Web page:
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Legislation falls short; The Violence Against Women Act approved in House doesn't do enough

When, except in an election year, would a piece of legislation that had been reauthorized on a continual basis for two decades suddenly become a political football?

The House and Senate have passed different versions of a bill renewing the Violence Against Women Act. Congress needs to hash out the differences and come to a resolution that protects all women, regardless of ethnicity, both legal and illegal immigrants and Native Americans.

The Senate version of the bill, which is much stronger than the House version, was approved 68 to 31 last month with bipartisan support, including that of every female Republican senator.

The Senate version would expand coverage to illegal immigrants and Native Americans who are victims of domestic abuse, and specifies the inclusion of gay, lesbian and transgender victims.

The House version removes those provisions from the Republican-backed bill that passed last week, 222 to 205, along party lines.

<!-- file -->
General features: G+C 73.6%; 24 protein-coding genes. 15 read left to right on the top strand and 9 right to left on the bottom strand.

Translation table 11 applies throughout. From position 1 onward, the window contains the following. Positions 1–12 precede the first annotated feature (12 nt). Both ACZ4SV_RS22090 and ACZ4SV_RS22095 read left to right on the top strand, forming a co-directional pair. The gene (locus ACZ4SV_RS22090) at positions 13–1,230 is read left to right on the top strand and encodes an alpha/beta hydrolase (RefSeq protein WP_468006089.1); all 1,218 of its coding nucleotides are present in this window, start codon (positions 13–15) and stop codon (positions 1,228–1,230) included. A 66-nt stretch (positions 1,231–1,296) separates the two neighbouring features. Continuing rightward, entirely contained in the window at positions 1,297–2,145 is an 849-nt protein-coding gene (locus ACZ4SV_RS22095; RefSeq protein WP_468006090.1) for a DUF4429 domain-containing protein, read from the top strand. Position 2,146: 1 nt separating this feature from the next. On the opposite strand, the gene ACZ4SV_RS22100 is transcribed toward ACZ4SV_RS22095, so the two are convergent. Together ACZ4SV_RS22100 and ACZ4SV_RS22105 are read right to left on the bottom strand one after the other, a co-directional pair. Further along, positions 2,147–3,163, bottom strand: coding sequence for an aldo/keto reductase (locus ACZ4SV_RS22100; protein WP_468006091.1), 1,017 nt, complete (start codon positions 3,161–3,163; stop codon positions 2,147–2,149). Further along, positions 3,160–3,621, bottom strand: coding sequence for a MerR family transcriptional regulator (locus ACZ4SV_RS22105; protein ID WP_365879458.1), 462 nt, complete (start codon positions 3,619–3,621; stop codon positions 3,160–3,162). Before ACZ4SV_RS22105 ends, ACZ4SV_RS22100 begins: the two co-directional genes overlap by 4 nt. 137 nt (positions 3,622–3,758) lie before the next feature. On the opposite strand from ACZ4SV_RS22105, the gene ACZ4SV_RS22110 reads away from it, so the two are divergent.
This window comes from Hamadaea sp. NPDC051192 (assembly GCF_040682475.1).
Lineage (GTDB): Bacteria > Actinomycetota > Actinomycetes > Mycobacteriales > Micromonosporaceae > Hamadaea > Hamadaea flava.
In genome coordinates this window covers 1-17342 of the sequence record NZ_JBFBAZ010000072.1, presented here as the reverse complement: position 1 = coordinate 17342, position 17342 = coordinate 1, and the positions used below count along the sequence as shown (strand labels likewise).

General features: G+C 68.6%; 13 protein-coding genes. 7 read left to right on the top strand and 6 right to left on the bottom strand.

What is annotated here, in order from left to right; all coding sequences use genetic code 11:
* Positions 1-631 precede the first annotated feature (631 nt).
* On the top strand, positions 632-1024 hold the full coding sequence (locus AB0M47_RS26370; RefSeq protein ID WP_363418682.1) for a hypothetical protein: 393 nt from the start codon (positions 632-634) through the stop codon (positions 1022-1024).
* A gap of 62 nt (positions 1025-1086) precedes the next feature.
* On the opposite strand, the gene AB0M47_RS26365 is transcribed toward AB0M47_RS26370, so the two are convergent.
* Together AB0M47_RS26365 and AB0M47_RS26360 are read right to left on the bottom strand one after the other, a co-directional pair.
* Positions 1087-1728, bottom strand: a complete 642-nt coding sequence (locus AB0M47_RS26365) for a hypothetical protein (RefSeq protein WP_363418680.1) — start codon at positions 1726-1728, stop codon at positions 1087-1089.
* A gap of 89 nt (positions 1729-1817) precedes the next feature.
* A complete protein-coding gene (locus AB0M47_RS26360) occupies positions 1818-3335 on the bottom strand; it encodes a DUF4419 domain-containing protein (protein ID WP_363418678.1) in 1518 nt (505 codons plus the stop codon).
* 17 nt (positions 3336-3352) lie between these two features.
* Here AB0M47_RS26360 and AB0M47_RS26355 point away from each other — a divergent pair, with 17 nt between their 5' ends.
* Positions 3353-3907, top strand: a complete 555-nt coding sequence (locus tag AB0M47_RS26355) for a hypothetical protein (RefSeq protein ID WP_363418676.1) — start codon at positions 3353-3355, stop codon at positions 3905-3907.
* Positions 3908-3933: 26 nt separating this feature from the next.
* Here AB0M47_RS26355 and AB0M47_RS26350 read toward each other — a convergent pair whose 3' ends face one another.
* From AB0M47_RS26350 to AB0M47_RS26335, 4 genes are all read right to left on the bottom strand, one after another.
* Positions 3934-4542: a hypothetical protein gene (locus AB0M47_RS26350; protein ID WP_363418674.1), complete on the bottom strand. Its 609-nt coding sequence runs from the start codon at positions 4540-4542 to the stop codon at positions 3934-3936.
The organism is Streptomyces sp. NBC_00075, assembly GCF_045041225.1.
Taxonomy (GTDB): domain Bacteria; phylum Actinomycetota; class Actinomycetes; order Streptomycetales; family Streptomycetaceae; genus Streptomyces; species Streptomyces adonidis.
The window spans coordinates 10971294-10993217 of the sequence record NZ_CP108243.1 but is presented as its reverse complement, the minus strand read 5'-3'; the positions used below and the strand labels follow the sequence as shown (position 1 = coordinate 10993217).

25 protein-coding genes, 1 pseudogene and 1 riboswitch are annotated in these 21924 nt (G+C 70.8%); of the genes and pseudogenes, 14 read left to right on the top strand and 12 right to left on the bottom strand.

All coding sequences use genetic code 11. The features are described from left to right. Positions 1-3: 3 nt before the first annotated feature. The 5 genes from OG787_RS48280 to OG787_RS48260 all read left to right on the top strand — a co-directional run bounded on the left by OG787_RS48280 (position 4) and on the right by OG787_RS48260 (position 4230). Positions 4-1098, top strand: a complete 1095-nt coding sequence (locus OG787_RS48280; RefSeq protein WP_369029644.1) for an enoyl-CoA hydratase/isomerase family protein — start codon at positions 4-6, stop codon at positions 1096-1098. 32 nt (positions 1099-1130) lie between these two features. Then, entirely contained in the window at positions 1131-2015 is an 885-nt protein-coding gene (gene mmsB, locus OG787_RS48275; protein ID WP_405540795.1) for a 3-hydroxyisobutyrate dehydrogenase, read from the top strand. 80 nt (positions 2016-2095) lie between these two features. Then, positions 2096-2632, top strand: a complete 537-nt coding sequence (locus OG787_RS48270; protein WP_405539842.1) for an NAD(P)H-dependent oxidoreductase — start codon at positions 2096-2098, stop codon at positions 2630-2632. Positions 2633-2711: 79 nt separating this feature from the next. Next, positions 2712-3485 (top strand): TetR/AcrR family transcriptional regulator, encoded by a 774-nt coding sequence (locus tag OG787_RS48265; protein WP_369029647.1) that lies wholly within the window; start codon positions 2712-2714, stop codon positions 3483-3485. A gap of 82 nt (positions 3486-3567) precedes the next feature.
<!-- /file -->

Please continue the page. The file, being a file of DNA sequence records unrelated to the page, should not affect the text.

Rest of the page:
It is difficult to see why the House version excludes protections at a time when the president of the United States has finally "evolved" — in the correct manner — on same-sex marriage. It should not matter what religion, ethnicity, sexual preference, legal or illegal background a woman claims.

Meanwhile, House Speaker John A. Boehner is accusing the Senate and New York's Charles E. Schumer in particular of using the bill as a political weapon in this year's election cycle.

He says a technical error in the Senate-passed bill stalled negotiations over the legislation. According to media reports, that dispute involves a section of the bill that requires raising fees. Boehner points out that the Constitution specifies that all revenue bills must be initiated in the House and not the Senate.

Ironically, this is clearly a battle line drawn in the effort to win female voters. The methodology is suspect.

As Rep. Louise M. Slaughter, D-Fairport, an original co-author of the Violence Against Women Act, (enacted in 1994) said, "Surely, if there's one issue that should have overwhelming support, it would be the need to end domestic violence once and for all in this country..."

And as for the political games being played that roll back protections for women, Slaughter said, "Shameful doesn't even begin to describe it."